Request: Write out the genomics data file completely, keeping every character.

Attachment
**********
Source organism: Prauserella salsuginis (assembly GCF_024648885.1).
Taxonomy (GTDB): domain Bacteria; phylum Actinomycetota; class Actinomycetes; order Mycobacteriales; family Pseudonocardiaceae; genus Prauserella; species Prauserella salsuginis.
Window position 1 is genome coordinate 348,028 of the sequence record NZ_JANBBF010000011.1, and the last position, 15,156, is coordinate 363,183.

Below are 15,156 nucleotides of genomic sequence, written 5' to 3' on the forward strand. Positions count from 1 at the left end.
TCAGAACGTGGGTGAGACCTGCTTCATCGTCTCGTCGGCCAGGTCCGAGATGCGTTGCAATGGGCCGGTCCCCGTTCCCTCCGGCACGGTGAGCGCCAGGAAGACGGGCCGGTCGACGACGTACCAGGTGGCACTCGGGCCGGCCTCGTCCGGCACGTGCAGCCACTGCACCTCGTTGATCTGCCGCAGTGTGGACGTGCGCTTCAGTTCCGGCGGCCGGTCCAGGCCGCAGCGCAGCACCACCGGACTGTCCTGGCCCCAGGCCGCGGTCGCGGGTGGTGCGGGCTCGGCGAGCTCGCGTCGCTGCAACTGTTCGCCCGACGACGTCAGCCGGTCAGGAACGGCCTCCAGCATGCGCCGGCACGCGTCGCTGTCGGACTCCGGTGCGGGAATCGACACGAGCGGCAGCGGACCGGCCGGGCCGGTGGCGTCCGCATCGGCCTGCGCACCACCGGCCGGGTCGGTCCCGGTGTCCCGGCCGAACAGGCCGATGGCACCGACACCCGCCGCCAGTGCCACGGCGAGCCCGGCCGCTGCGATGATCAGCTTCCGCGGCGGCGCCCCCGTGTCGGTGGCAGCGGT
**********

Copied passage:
Source organism: Prauserella salsuginis (assembly GCF_024648885.1).
Taxonomy (GTDB): domain Bacteria; phylum Actinomycetota; class Actinomycetes; order Mycobacteriales; family Pseudonocardiaceae; genus Prauserella; species Prauserella salsuginis.
Window position 1 is genome coordinate 348,028 of the sequence record NZ_JANBBF010000011.1, and the last position, 15,156, is coordinate 363,183.

Below are 15,156 nucleotides of genomic sequence, written 5' to 3' on the forward strand. Positions count from 1 at the left end.
TCAGAACGTGGGTGAGACCTGCTTCATCGTCTCGTCGGCCAGGTCCGAGATGCGTTGCAATGGGCCGGTCCCCGTTCCCTCCGGCACGGTGAGCGCCAGGAAGACGGGCCGGTCGACGACGTACCAGGTGGCACTCGGGCCGGCCTCGTCCGGCACGTGCAGCCACTGCACCTCGTTGATCTGCCGCAGTGTGGACGTGCGCTTCAGTTCCGGCGGCCGGTCCAGGCCGCAGCGCAGCACCACCGGACTGTCCTGGCCCCAGGCCGCGGTCGCGGGTGGTGCGGGCTCGGCGAGCTCGCGTCGCTGCAACTGTTCGCCCGACGACGTCAGCCGGTCAGGAACGGCCTCCAGCATGCGCCGGCACGCGTCGCTGTCGGACTCCGGTGCGGGAATCGACACGAGCGGCAGCGGACCGGCCGGGCCGGTGGCGTCCGCATCGGCCTGCGCACCACCGGCCGGGTCGGTCCCGGTGTCCCGGCCGAACAGGCCGATGGCACCGACACCCGCCGCCAGTGCCACGGCGAGCCCGGCCGCTGCGATGATCAGCTTCCGCGGCGGCGCCCCCGTGTCGGTGGCAGCGGT